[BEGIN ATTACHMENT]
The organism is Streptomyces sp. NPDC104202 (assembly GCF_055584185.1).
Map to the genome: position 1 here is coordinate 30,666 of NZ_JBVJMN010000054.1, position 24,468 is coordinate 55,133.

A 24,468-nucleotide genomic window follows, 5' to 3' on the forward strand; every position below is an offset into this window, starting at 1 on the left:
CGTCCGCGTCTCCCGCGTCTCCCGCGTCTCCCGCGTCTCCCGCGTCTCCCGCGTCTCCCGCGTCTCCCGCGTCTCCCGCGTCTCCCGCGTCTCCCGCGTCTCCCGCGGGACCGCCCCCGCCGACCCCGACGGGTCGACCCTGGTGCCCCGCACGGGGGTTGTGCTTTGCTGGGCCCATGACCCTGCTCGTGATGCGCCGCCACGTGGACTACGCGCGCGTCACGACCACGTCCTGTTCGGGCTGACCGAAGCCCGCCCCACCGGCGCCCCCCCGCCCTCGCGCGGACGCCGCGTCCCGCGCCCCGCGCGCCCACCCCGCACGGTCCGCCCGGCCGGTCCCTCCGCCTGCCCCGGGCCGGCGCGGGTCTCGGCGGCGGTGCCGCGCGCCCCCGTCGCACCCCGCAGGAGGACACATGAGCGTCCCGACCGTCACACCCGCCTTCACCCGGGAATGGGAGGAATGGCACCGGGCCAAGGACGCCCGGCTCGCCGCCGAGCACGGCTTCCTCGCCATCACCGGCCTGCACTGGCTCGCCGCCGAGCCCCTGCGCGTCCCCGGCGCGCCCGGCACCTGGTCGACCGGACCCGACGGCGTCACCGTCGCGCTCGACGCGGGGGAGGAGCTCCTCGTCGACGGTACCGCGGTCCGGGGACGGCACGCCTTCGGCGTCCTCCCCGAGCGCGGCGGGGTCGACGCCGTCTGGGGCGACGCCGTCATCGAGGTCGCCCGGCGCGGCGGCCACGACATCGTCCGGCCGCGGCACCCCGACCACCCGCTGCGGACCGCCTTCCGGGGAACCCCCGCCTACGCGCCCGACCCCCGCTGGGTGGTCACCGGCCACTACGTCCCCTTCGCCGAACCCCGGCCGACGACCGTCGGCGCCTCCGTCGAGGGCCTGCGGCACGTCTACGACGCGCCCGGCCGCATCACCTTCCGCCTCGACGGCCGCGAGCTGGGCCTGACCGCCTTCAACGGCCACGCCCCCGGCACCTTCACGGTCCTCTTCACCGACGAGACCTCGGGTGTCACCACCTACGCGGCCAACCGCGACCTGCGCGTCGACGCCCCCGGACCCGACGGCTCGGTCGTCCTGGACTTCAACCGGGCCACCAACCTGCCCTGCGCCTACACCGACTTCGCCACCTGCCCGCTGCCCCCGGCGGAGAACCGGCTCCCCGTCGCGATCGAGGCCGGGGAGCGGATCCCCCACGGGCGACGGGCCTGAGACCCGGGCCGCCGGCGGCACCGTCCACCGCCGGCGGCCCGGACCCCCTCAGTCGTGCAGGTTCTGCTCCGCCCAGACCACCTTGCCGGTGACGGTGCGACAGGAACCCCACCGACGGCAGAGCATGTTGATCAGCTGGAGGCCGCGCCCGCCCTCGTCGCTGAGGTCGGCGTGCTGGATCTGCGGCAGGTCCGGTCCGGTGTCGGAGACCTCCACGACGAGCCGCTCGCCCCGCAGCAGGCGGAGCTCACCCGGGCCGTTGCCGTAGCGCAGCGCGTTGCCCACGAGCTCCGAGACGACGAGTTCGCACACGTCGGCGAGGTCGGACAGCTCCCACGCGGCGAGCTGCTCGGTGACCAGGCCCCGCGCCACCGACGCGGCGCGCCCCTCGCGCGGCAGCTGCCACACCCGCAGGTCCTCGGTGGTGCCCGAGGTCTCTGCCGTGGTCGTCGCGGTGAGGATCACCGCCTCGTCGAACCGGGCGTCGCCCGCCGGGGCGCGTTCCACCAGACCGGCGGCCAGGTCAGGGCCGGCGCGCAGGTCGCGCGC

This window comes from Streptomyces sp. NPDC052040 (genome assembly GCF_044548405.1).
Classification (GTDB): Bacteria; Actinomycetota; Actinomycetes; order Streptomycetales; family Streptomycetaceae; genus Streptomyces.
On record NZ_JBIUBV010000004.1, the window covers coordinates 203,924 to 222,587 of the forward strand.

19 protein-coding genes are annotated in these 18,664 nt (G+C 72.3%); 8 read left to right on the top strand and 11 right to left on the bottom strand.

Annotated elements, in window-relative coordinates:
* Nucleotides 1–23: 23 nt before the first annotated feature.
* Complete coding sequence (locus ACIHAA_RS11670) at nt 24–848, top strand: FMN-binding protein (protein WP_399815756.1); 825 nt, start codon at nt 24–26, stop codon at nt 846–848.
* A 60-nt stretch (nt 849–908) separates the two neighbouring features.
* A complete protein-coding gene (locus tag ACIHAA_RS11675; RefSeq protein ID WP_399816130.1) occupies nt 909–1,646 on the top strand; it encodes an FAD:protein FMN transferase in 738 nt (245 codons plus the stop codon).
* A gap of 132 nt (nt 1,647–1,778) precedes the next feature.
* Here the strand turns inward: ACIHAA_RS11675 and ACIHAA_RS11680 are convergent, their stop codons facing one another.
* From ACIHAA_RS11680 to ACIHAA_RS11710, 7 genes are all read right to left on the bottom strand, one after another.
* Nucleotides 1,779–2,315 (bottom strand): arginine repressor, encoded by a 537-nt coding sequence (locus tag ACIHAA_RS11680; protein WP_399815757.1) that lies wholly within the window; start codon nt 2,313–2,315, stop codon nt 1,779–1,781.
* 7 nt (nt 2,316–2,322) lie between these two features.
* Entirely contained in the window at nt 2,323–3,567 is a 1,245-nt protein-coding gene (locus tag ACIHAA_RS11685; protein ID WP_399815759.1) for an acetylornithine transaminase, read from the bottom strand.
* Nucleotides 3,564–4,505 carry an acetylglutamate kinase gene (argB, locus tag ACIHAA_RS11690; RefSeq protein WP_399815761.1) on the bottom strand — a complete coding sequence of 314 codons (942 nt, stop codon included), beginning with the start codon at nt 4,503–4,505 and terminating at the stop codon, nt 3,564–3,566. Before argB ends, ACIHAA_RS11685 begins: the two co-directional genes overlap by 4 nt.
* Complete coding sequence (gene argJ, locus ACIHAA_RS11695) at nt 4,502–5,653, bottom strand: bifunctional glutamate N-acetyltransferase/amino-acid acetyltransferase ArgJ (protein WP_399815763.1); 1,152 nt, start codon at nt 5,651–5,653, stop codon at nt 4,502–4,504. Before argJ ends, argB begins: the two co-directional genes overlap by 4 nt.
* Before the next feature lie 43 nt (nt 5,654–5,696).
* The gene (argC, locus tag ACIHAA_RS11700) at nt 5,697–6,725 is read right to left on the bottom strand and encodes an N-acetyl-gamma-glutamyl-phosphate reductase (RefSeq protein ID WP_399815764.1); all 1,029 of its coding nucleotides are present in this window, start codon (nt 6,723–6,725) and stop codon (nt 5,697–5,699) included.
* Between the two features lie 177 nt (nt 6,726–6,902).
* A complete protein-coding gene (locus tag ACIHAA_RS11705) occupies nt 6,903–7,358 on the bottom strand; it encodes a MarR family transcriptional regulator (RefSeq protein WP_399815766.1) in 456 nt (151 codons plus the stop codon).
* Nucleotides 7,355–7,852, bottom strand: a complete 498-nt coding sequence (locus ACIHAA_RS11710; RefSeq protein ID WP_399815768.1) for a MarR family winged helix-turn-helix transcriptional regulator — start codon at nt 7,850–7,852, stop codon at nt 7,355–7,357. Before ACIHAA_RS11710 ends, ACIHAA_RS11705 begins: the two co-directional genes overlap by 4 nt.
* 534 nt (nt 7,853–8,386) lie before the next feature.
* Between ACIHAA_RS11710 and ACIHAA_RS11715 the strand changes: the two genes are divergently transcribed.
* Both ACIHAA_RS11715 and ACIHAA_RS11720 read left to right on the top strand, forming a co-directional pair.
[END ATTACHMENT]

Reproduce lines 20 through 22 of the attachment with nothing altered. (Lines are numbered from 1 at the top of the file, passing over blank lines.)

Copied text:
* Nucleotides 3,564–4,505 carry an acetylglutamate kinase gene (argB, locus tag ACIHAA_RS11690; RefSeq protein WP_399815761.1) on the bottom strand — a complete coding sequence of 314 codons (942 nt, stop codon included), beginning with the start codon at nt 4,503–4,505 and terminating at the stop codon, nt 3,564–3,566. Before argB ends, ACIHAA_RS11685 begins: the two co-directional genes overlap by 4 nt.
* Complete coding sequence (gene argJ, locus ACIHAA_RS11695) at nt 4,502–5,653, bottom strand: bifunctional glutamate N-acetyltransferase/amino-acid acetyltransferase ArgJ (protein WP_399815763.1); 1,152 nt, start codon at nt 5,651–5,653, stop codon at nt 4,502–4,504. Before argJ ends, argB begins: the two co-directional genes overlap by 4 nt.
* Before the next feature lie 43 nt (nt 5,654–5,696).